Kansas lands a plum
Manhattan, Kan. — The $563 million National Bio and Agro-Defense Facility (NABF) could pump some $3.5 billion into Kansas, and, while the money is an incentive, Kansas State University (KSU) officials lobbied the government for a more global purpose.
"The capacity to bring the Department of Homeland Security (DHS), USDA researchers and academics together and being part of the KC Animal Health Corridor is just a tremendous crossroads of the One Health, One Medicine Initiative for our county and our world," says Dr. Ralph Richardson, dean of the KSU College of Veterinary Medicine. "It's one of the biggest things that could have happened for the university, the state and the country."
The Manhattan site was named the preferred alternative over four other locations last month.The NABF will be a modern, high-security facility to study foreign-animal and zoonotic diseases.
The new laboratory will replace the government's aging research facility at Plum Island, N.Y., four miles off eastern Long Island, where studies on anthrax, foot-and-mouth disease and other threats have been conducted for more than 50 years. The existing facility is too small to meet the nation's research needs, and it does not have BSL-4 capabilities.
Manhattan was selected over locations in Athens, Ga.; Flora, Miss.; Butner, N.C. and San Antonio, Texas.
The steering committee heading the search, comprised of DHS and USDA employees, unanimously chose Manhattan, after considering threat and risk assessment, cost analysis, site characterization and Plum Island Facility closure and transition costs.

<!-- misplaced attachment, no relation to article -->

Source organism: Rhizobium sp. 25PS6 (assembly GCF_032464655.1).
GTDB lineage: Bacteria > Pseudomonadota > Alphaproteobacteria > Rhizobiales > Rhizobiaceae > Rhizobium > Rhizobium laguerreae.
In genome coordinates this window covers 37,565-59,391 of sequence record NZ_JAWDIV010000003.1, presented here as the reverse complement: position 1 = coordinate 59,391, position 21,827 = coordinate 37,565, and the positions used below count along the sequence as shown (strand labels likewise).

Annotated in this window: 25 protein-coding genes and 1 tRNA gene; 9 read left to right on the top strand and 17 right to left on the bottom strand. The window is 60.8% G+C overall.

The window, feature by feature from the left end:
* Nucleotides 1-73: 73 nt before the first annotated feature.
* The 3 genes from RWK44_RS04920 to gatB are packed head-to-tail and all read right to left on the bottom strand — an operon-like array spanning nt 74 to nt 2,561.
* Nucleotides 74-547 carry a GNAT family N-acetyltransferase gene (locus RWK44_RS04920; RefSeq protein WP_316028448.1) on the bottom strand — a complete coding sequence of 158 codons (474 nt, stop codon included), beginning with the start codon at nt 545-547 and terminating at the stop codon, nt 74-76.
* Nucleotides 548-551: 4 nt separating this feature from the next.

DHS requested that each consortium submit an offer, for offsets to the site infrastructure costs. Kansas pledged more than $100 million.
The committee praised the following attributes of the Manhattan site:
Dr. Ron Trewyn, vice president for research at KSU, says efforts to land the facility started three years ago.
"Because it is such a big project, we had to assemble a consortium — Heartland Bio Agro Consortium (HBAC) — to submit," he says. "We wanted to show we had all the breadth of expertise we needed to support such an operation."
HBAC is a combination of research universities and institutes and hospitals, subject-matter experts and firms in the bioscience industry.
Multiple state entities also joined the effort, including Kansas Bioscience Authority. The KBA took on NBAF as its No. 1 priority, according to Trewyn.
Not only did Kansas leaders pledge more than $100 million, they also offered immediate use of the Biosecurity Research Institute (BRI), a $54 million BSL-3 research/education facility.
"We already have a commitment to bio-security and food safety and a strong commitment to the community in which the veterinary college is integral," Richardson says. "That broad-based support throughout the community and the close proximity of the Kansas City Health Corridor only helped our efforts."
Lynn Parman, vice president of business development, life science and technology for the Kansas City Area Development, says NBAF research will transfer to vaccine development, and where better for that to take place than the Kansas City Health Corridor, where there are 17 vaccine production facilities within 180 miles?
"I don't think we can fully appreciate all the benefits yet. We will have 300-400 highly paid jobs, most of them researchers, coming here. Because of the concentration of science, we will be a magnet, in my opinion, for highly skilled researchers. I also think there will be a snowball effect. It is very exciting," says Joerg Ohle, president and general manager of Bayer Animal Health, North America.
While disappointed the University of Georgia did not receive the nod, Dr. Sheila Allen, dean of the University of Georgia College of Veterinary Medicine, and Dr. Harry Dickerson, associate dean for research and graduate affairs, say locating the NBAF in Kansas strengthens the veterinary community.
"Of all of the options, if it weren't going to be in Athens (Ga.), we feel Kansas is the best alternative so that veterinary medicine will continue to have a strong position in animal infectious-disease research," Allen says.